300 State Park Road
City Directories and History: The ca. 1719 ruins of the historic church burned by the British in 1781, once measuring 30 – 50 feet.
(Old Dorchester State Park; Fort Dorchester) Old Dorchester consists today of the ruins of the church tower, which was built about 1750 and the tabby fort constructed in July 1775. House sites and other structures remain as ruins. Originally the town was the third largest in South Carolina. It consisted of a bridge, two wharves, “a boat building place,” a church and about forty houses. The town of Dorchester was established in 1695 by New Englanders of Massachusetts Bay. St. George’s, an Anglican Parish, was erected 1717. A brick church begun in August 1719 was enlarged in the 1730s. The tower was built before 1753 and in 1766 had four bells. Burned by the British in the American Revolution, the church was partially repaired and used afterwards, but as the congregation moved away it fell into decay. Fort Dorchester began as a brick powder magazine enclosed by a tabby wall in 1757. During the American Revolution, Dorchester was a strategic point. In 1775, the magazine was fortified and the garrison commanded by Capt. Francis Marion. British troops occupied the town in April 1780. They were driven out by cavalry and infantry under Col. Wade Hampton and Gen. Nathanael Greene on December 1, 1781. The town gradually declined after the Revolution. It was abandoned by 1788. Listed in the National Register December 2, 1969. Courtesy of the SC Dept. of Archives and History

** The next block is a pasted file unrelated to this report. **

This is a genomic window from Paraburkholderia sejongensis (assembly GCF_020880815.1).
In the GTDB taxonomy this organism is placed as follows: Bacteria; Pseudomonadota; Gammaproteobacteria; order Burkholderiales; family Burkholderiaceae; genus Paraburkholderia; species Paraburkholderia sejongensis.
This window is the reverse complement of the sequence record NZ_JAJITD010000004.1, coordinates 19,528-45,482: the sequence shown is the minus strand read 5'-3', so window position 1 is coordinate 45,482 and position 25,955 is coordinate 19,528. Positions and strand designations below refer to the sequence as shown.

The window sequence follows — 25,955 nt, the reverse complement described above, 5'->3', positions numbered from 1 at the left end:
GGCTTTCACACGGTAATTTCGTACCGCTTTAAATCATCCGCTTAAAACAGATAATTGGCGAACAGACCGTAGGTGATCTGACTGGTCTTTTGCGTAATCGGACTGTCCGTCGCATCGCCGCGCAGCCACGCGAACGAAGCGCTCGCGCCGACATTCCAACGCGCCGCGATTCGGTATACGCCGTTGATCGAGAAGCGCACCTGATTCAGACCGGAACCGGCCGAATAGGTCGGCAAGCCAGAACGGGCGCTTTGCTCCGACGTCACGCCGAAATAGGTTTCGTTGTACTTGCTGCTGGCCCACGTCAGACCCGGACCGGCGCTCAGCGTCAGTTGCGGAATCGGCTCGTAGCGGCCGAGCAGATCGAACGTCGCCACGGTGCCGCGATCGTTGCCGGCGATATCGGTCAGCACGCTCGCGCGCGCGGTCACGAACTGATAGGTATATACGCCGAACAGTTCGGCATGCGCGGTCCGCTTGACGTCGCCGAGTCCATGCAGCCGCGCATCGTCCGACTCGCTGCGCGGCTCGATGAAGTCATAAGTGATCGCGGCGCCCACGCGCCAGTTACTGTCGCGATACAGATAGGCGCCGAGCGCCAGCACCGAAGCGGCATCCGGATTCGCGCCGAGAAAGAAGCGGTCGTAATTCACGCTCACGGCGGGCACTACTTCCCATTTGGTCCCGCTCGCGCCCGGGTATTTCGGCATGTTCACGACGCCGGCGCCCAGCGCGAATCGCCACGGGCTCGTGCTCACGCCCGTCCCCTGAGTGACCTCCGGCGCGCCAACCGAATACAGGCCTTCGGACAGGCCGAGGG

View the complete text of the nomination form for this National Register property.
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